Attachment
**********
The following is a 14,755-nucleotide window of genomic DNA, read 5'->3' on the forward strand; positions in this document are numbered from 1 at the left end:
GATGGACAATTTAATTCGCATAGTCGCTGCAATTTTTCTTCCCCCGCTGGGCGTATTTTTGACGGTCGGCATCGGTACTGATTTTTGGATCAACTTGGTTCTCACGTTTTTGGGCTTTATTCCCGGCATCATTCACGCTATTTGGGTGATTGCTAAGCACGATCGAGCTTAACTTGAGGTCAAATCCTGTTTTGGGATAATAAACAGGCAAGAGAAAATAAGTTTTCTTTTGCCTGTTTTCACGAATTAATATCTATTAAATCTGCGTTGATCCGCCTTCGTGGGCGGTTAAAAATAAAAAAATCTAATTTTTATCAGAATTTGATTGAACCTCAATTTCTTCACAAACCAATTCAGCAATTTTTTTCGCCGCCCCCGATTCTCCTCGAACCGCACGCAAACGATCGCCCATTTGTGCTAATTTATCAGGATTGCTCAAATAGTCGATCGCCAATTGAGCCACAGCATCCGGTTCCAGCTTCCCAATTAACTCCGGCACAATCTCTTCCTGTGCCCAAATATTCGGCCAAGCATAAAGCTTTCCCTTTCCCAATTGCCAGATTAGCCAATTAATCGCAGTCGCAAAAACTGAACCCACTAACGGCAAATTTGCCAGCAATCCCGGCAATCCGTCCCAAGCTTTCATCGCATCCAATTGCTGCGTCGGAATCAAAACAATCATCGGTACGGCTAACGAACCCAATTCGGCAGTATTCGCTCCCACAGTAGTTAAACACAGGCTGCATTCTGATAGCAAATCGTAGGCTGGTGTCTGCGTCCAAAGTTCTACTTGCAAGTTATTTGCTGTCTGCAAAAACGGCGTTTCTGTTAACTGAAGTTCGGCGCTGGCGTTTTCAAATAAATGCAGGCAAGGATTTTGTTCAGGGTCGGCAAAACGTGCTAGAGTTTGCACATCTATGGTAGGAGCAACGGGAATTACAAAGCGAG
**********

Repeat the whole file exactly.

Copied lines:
The following is a 14,755-nucleotide window of genomic DNA, read 5'->3' on the forward strand; positions in this document are numbered from 1 at the left end:
GATGGACAATTTAATTCGCATAGTCGCTGCAATTTTTCTTCCCCCGCTGGGCGTATTTTTGACGGTCGGCATCGGTACTGATTTTTGGATCAACTTGGTTCTCACGTTTTTGGGCTTTATTCCCGGCATCATTCACGCTATTTGGGTGATTGCTAAGCACGATCGAGCTTAACTTGAGGTCAAATCCTGTTTTGGGATAATAAACAGGCAAGAGAAAATAAGTTTTCTTTTGCCTGTTTTCACGAATTAATATCTATTAAATCTGCGTTGATCCGCCTTCGTGGGCGGTTAAAAATAAAAAAATCTAATTTTTATCAGAATTTGATTGAACCTCAATTTCTTCACAAACCAATTCAGCAATTTTTTTCGCCGCCCCCGATTCTCCTCGAACCGCACGCAAACGATCGCCCATTTGTGCTAATTTATCAGGATTGCTCAAATAGTCGATCGCCAATTGAGCCACAGCATCCGGTTCCAGCTTCCCAATTAACTCCGGCACAATCTCTTCCTGTGCCCAAATATTCGGCCAAGCATAAAGCTTTCCCTTTCCCAATTGCCAGATTAGCCAATTAATCGCAGTCGCAAAAACTGAACCCACTAACGGCAAATTTGCCAGCAATCCCGGCAATCCGTCCCAAGCTTTCATCGCATCCAATTGCTGCGTCGGAATCAAAACAATCATCGGTACGGCTAACGAACCCAATTCGGCAGTATTCGCTCCCACAGTAGTTAAACACAGGCTGCATTCTGATAGCAAATCGTAGGCTGGTGTCTGCGTCCAAAGTTCTACTTGCAAGTTATTTGCTGTCTGCAAAAACGGCGTTTCTGTTAACTGAAGTTCGGCGCTGGCGTTTTCAAATAAATGCAGGCAAGGATTTTGTTCAGGGTCGGCAAAACGTGCTAGAGTTTGCACATCTATGGTAGGAGCAACGGGAATTACAAAGCGAG